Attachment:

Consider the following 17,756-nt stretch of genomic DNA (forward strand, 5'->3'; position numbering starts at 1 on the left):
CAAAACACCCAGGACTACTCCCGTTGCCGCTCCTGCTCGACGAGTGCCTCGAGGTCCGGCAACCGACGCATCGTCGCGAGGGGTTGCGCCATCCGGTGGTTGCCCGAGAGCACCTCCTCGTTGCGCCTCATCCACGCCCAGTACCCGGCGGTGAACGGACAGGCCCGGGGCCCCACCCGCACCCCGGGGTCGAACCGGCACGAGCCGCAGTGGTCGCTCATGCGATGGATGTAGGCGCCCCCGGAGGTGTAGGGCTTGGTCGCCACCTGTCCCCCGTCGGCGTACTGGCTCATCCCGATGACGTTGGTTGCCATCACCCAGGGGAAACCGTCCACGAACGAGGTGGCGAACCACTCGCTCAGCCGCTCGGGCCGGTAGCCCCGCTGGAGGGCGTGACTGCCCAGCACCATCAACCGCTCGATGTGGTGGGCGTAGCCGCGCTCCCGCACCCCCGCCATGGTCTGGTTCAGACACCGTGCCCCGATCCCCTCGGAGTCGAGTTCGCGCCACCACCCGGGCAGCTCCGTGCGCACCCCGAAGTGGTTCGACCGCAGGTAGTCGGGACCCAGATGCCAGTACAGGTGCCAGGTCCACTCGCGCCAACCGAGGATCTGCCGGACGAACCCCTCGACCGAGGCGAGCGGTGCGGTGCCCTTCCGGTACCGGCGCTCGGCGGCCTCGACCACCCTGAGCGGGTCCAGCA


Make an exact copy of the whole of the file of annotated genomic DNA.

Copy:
Consider the following 17,756-nt stretch of genomic DNA (forward strand, 5'->3'; position numbering starts at 1 on the left):
CAAAACACCCAGGACTACTCCCGTTGCCGCTCCTGCTCGACGAGTGCCTCGAGGTCCGGCAACCGACGCATCGTCGCGAGGGGTTGCGCCATCCGGTGGTTGCCCGAGAGCACCTCCTCGTTGCGCCTCATCCACGCCCAGTACCCGGCGGTGAACGGACAGGCCCGGGGCCCCACCCGCACCCCGGGGTCGAACCGGCACGAGCCGCAGTGGTCGCTCATGCGATGGATGTAGGCGCCCCCGGAGGTGTAGGGCTTGGTCGCCACCTGTCCCCCGTCGGCGTACTGGCTCATCCCGATGACGTTGGTTGCCATCACCCAGGGGAAACCGTCCACGAACGAGGTGGCGAACCACTCGCTCAGCCGCTCGGGCCGGTAGCCCCGCTGGAGGGCGTGACTGCCCAGCACCATCAACCGCTCGATGTGGTGGGCGTAGCCGCGCTCCCGCACCCCCGCCATGGTCTGGTTCAGACACCGTGCCCCGATCCCCTCGGAGTCGAGTTCGCGCCACCACCCGGGCAGCTCCGTGCGCACCCCGAAGTGGTTCGACCGCAGGTAGTCGGGACCCAGATGCCAGTACAGGTGCCAGGTCCACTCGCGCCAACCGAGGATCTGCCGGACGAACCCCTCGACCGAGGCGAGCGGTGCGGTGCCCTTCCGGTACCGGCGCTCGGCGGCCTCGACCACCCTGAGCGGGTCCAGCA